Real Stories for Nonfiction Fans
Let us introduce you to something a little closer to home
Time and trust. Thank you all so, so much for offering us so much of yours. We are delighted to have prompts to answer from our request last month, and even more delighted to be able to offer the author of the best prompt their choice of one of the recommended books absolutely free. That winning prompt is as follows, with Intern Abi’s reply below:
Zaheera Jina Asvat: I enjoy writing rich in imagery and description.
Clockwork Books has a bevy of very evocative writers, but here at the two I’d recommend for you: Things Unseen, by Pamela Powers and Relative Scale by Abi Godsell. Things Unseen will leave you with sometimes disturbing sometimes delightful images of a coherent world drawn from an existing suburb of Johannesburg, that will remain with you long after you finish the last page. The book contains some mature content, and so if you prefer to avoid serious themes of violence and murder, the sci-fi and fantasy short story anthology Relative Scale also paints worlds in richly descriptive words.
To see the other prompts and responses that have been made in the public domain, just hit the Time and Trust button below. Thank you for sharing both with us.
RealStories (the nifty new name for non-fiction that we are using here at Clockwork now, see Intern Abi’s explanation of why below), is the focus of this month’s newsletter. We have not one, but two reviews of local non-fiction titles: Speaking as I Want by Salim and Mishka Latib and Comrades and Memsahibs by Ameen Akhalwaya. If you can see from our reviews that these are the sort of stories that sing to your soul, you can nab them on special as the RealStories Bundle for just R250 for both books.
We’re also running a RealStories competition on social media, because we like finding reasons to spoil our Facebook followers. To enter, just hit the CHANGE button (below the TIME AND TRUST button) and follow the instructions on the picture. You can win yourself a copy of Speaking as I Want.
Keep an eye out for a hidden treasure in the Foreshadowing section. Clockwork Books is sitting on a secret!
Until next time, happy reading!
Getting to know:
Clockwork Books recommends:
Speaking as I Want
By Salim and Mishka Latib
This father-daughter conversation is distilled into short, biting chapters that both illuminate and encourage the reader to question and keep questioning how South Africa’s political, social and economic worlds work, and how they could be better.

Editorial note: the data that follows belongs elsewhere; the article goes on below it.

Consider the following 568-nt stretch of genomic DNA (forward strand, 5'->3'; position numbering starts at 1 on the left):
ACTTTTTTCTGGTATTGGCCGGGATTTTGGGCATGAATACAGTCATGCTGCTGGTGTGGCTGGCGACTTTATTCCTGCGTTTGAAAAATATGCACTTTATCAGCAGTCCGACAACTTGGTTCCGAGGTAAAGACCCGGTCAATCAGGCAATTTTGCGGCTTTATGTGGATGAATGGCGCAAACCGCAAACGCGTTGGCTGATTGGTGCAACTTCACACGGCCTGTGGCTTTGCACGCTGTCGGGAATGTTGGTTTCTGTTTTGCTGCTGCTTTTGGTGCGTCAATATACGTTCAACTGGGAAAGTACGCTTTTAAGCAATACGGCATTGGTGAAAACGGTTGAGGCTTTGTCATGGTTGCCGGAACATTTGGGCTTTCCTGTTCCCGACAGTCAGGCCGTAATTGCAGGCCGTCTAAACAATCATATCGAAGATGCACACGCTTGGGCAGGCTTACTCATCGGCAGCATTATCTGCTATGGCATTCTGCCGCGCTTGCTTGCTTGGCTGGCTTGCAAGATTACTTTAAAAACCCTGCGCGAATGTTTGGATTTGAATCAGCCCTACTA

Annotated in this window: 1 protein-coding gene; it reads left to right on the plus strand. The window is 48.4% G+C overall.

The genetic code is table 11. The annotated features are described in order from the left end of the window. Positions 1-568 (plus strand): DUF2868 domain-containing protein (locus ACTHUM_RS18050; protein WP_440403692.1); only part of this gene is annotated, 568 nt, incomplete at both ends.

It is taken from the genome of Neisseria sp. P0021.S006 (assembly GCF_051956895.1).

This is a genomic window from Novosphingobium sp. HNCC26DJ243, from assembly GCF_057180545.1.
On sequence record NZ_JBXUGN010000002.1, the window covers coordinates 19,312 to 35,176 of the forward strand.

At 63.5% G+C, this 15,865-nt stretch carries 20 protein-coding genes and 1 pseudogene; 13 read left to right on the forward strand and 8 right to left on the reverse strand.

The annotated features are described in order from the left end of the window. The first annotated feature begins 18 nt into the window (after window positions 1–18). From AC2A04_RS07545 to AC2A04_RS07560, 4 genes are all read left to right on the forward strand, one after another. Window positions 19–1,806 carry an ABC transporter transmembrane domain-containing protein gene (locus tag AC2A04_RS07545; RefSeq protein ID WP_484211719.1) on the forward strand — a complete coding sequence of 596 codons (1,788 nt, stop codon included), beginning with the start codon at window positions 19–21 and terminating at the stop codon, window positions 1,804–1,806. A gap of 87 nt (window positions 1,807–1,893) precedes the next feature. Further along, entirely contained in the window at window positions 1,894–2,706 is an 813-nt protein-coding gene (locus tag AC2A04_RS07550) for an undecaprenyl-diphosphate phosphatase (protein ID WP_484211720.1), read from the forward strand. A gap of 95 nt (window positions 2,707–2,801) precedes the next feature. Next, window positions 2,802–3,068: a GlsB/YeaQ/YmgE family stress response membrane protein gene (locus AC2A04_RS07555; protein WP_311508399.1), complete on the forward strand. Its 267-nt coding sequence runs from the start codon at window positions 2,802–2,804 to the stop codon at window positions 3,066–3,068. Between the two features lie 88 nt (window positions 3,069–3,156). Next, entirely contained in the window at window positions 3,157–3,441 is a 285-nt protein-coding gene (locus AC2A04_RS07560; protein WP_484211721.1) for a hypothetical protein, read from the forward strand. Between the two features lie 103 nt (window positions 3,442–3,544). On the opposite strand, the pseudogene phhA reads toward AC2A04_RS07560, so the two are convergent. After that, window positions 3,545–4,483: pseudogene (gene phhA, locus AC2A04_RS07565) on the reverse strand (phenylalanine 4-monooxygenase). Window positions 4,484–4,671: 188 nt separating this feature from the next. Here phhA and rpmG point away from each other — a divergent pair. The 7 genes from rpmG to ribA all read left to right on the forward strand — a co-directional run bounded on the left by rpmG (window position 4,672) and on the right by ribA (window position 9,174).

Abi says: I like being shaken out of my comfort zone of unexamined beliefs and blind acceptances. This book does that and then some. It discusses abstract and complex understandings of the world and its systems of constraint and control, in a way that doesn’t belittle or patronize the reader, but instead urges them to engage with country around them. It paves the way for more people to find voices to ask questions with.
Comrades and Memsahibs
By Ameen Akhalwaya
“The best way to understand history is not through anaesthetised history books that pretend to be objective but through the prism of the participants in the events. Ameen’s columns, news reports, and general analysis provide us with a fascinating perspective on our society from the 1970s to the recent 90s”
Joe Thloloe, Ombudsman: South African Press Council
Sarah says: Ameen Akhalwaya was a talented and courageous journalist, and I thoroughly enjoyed getting to know his work through this compilation of some of his best columns. Insightful, somewhat prescient political commentary features comfortably alongside cricket analysis (Ameen was a great fan of the game), shot-through with a keen and quick sense of humour. A great book to dip in and out of – keep it next to your bed!
Meet the Clockwork Books Team:
Cheerleader-in-Chief Sarah started Clockwork Books envisioning a publisher that bridged the gap between traditional publishing and self-publishing. The C-i-C loves reading, and South African books especially, so the idea of reading all day as a career really appealed to her. In reality, she really only gets to read in her ‘free’ time (she’s also a mum, so there’s not a lot of that), and her time is spent cheering on authors (Clockwork Books authors and others – she’s not biased), motivating the Clockwork Books team, and encouraging readers to keep reading. She wouldn’t change a damn thing.
Clockwork Books would not exist without Sarah, and without her unwavering commitment to supporting new South African readers and writers. Her vision of what books and storytelling could be in this country is a thing of beauty and light. Thank you for walking with us as we follow her lead into a better publishing future.